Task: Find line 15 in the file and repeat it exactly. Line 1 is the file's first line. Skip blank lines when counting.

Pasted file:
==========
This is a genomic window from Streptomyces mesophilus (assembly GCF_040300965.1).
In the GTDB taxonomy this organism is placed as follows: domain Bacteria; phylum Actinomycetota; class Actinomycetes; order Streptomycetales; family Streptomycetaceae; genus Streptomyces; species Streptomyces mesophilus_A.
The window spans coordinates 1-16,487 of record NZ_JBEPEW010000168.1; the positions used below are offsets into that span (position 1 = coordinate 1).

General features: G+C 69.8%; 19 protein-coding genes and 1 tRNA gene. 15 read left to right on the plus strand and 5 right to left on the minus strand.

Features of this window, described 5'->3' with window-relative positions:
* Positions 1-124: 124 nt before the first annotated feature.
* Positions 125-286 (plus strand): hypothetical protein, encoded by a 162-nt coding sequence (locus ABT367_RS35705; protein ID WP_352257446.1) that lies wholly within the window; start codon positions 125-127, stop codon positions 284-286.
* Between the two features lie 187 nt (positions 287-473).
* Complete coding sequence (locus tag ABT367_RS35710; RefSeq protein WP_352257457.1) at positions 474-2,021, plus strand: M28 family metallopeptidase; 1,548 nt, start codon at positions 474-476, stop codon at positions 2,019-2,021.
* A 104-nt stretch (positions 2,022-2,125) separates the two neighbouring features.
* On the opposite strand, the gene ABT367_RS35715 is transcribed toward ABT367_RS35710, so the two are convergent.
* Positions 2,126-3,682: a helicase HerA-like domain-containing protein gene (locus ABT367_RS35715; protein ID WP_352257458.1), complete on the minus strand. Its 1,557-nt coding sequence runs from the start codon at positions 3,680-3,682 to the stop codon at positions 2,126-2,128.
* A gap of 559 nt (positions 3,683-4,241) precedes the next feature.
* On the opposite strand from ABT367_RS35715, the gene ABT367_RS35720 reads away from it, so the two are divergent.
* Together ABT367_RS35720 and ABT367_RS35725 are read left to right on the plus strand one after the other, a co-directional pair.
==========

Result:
* Together ABT367_RS35720 and ABT367_RS35725 are read left to right on the plus strand one after the other, a co-directional pair.